McFarland’s enablers detail their journey from true believers in the original vision of Fyre, a completely reasonable concept to build a marketplace for booking talent, to the utter chaos of the weeks and days and hours leading up until all hell broke loose — and millennials were fed cold cheese sandwiches while fighting for shelter in leftover emergency tents.

    When everything collapses, you’re left with everyone around the far-from-mastermind criminal, McFarland, leaving pain and suffering in the worker bees who tried their hardest to make his vision reality.

    If you’re a founder, the important takeaway is that while grinding and hacking your way to success is what it’s all about, doing illegal things while selling your stock to investors is securities fraud.

    Our justice system in America might be inconsistent and slow, but it takes particular pride in its ability to take down people who commit crimes in combination with a cap table (see Theranos, the Zenefits settlement, ICO actions, etc.).

    When I started daily blogging for Calacanis.com, one of my first posts was one imploring founders to read biographies, which are an amazing way to unpack how success happens — and it’s often messy and far from a straight line.

    Documentary and dramatic films about founders are also a great way to unlock entrepreneurial lessons — what are your favorite startup films?

    Founder? Startup? Comments are open!

    Note: I’ve only watched the Netflix FYRE doc, I understand there is ANOTHER doc on Hulu. Will watch that one next.

     
  • Jason Calacanis 06:00:05 on 2019-01-18 Permalink
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    This is your Captain again, I’m canceling drink service 


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    In July I wrote a message to my founders, warning that things could get choppy, titled “This is your Captain speaking, I’m turning on the fasten seat belt sign.”

    Well, this is your captain again, and we’ve got turbulence ahead so I’m canceling drink service and asking everyone to check your seatbelts.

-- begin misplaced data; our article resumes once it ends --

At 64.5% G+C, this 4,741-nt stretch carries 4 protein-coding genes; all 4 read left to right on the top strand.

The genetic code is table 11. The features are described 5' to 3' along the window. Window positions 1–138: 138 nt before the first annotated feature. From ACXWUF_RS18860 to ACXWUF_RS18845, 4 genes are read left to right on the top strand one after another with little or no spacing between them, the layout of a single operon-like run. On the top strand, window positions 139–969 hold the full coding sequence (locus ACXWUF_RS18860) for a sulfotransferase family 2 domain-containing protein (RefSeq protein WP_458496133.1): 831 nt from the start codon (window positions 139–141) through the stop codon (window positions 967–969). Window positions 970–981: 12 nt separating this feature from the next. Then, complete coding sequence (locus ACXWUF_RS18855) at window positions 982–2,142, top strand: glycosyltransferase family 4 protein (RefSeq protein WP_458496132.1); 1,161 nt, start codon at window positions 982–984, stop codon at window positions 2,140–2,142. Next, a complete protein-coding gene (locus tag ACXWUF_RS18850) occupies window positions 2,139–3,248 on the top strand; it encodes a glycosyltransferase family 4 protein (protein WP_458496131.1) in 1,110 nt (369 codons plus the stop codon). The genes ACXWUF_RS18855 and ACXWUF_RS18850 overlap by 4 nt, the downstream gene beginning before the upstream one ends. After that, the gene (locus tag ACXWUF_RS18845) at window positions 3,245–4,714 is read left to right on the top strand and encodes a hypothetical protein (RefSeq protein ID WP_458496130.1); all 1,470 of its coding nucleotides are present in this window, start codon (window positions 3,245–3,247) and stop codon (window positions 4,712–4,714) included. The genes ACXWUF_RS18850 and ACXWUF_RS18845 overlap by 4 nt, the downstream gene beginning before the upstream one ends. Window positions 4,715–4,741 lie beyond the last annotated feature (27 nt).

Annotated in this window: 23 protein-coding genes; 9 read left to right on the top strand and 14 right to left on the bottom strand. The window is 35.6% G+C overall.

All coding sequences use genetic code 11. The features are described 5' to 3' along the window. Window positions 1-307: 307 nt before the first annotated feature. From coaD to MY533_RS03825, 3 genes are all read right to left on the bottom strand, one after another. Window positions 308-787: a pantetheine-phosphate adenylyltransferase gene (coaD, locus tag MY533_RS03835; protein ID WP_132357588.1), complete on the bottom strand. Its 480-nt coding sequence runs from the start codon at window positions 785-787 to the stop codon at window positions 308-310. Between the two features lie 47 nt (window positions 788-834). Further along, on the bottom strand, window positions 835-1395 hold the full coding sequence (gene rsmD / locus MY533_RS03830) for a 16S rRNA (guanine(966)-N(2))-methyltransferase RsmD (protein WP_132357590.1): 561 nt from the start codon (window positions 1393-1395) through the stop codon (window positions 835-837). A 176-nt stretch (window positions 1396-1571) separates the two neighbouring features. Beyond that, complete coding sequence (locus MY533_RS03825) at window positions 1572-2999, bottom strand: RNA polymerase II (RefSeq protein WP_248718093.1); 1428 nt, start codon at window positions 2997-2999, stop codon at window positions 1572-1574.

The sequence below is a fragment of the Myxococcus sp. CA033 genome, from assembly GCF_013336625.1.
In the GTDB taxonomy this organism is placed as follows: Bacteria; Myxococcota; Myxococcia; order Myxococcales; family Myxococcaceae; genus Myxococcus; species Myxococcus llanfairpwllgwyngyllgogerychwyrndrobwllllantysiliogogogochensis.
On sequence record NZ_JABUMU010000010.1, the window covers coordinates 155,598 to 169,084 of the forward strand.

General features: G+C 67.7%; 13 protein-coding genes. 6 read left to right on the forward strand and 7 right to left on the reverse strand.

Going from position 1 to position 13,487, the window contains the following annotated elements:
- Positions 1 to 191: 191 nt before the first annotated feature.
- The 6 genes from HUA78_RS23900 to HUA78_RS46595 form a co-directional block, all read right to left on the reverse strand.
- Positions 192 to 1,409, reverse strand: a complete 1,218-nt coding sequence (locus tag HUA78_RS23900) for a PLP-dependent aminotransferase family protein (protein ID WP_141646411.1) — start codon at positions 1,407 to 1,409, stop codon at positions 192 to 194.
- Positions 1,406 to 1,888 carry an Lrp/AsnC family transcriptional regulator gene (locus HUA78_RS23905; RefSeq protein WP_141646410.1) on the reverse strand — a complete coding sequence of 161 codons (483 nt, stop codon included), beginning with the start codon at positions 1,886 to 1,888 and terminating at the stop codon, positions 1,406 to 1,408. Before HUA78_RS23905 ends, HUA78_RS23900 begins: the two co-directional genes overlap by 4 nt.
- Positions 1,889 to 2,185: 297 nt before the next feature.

[ Click to Tweet (can edit before sending): https://ctt.ac/Bfrnm ]

    On the day I wrote the last piece the NASDAQ was at 7,932 (July 25th), and over the next couple of months, it crashed over 20% to 6,192.

    It’s since recovered to ~7,000.

    While no one can time the market, you don’t need a weatherman to know which way the wind blows.

    The Black Swans are hiding all around us in plain sight, while at the same time big tech companies have soaring sales, letting them build mountains and mountains of cash.

    When I look out there I see three things that make me cautious:

    1. The Russian investigation combined with the growing impeachment movement
    2. The Chinese trade war combined with the arrest of the Huawei CFO in Canada and another employee in Poland. A Canadian citizen in China has been sentenced to death for drug smuggling, as well — coincidence?
    3. The Corporate Debt bubble

    In the last piece, I explained to founders what happens when things collapse. In short, angels and VCs slow or stop investing, and the startups with under a year of revenue and no prospects of hitting breakeven go away.

    Will the market crash? No one knows, but I do know that the Boy Scout motto is as true today as it has ever been: be prepared!  

    Bottom line: For my founders, I want you all to check that you have 18 months of runway in your bank and a clear path to profitability — if you’re not profitable yet. Be. Pre. Pared.

    More:

    Corporate Debt

    Canadian citizen sentenced to death

    Huawei arrest in Poland

    The post This is your Captain again, I’m canceling drink service appeared first on Calacanis.com.